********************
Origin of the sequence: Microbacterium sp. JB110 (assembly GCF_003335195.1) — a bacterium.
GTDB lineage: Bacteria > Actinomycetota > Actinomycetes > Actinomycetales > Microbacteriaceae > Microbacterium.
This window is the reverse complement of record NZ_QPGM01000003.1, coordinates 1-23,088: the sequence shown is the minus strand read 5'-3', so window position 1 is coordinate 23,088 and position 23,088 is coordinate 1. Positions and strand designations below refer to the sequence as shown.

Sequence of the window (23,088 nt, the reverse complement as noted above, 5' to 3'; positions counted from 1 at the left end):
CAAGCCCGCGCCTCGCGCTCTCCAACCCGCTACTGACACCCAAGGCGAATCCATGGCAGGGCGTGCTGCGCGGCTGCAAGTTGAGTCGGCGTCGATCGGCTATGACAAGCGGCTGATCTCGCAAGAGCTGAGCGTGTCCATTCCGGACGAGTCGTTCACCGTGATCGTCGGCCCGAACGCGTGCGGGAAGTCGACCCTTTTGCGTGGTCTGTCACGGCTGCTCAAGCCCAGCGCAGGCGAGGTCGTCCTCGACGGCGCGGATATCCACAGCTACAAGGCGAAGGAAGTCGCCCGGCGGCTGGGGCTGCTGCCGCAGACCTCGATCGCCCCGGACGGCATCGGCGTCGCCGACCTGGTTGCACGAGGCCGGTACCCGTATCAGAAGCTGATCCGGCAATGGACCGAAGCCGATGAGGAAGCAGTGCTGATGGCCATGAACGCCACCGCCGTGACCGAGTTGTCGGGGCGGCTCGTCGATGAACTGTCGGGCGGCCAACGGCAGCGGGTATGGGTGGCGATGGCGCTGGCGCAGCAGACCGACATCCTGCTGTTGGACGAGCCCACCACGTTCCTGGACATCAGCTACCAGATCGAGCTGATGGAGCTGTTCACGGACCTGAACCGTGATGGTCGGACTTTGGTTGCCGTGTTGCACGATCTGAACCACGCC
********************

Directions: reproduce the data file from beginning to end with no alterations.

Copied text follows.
Origin of the sequence: Microbacterium sp. JB110 (assembly GCF_003335195.1) — a bacterium.
GTDB lineage: Bacteria > Actinomycetota > Actinomycetes > Actinomycetales > Microbacteriaceae > Microbacterium.
This window is the reverse complement of record NZ_QPGM01000003.1, coordinates 1-23,088: the sequence shown is the minus strand read 5'-3', so window position 1 is coordinate 23,088 and position 23,088 is coordinate 1. Positions and strand designations below refer to the sequence as shown.

Sequence of the window (23,088 nt, the reverse complement as noted above, 5' to 3'; positions counted from 1 at the left end):
CAAGCCCGCGCCTCGCGCTCTCCAACCCGCTACTGACACCCAAGGCGAATCCATGGCAGGGCGTGCTGCGCGGCTGCAAGTTGAGTCGGCGTCGATCGGCTATGACAAGCGGCTGATCTCGCAAGAGCTGAGCGTGTCCATTCCGGACGAGTCGTTCACCGTGATCGTCGGCCCGAACGCGTGCGGGAAGTCGACCCTTTTGCGTGGTCTGTCACGGCTGCTCAAGCCCAGCGCAGGCGAGGTCGTCCTCGACGGCGCGGATATCCACAGCTACAAGGCGAAGGAAGTCGCCCGGCGGCTGGGGCTGCTGCCGCAGACCTCGATCGCCCCGGACGGCATCGGCGTCGCCGACCTGGTTGCACGAGGCCGGTACCCGTATCAGAAGCTGATCCGGCAATGGACCGAAGCCGATGAGGAAGCAGTGCTGATGGCCATGAACGCCACCGCCGTGACCGAGTTGTCGGGGCGGCTCGTCGATGAACTGTCGGGCGGCCAACGGCAGCGGGTATGGGTGGCGATGGCGCTGGCGCAGCAGACCGACATCCTGCTGTTGGACGAGCCCACCACGTTCCTGGACATCAGCTACCAGATCGAGCTGATGGAGCTGTTCACGGACCTGAACCGTGATGGTCGGACTTTGGTTGCCGTGTTGCACGATCTGAACCACGCC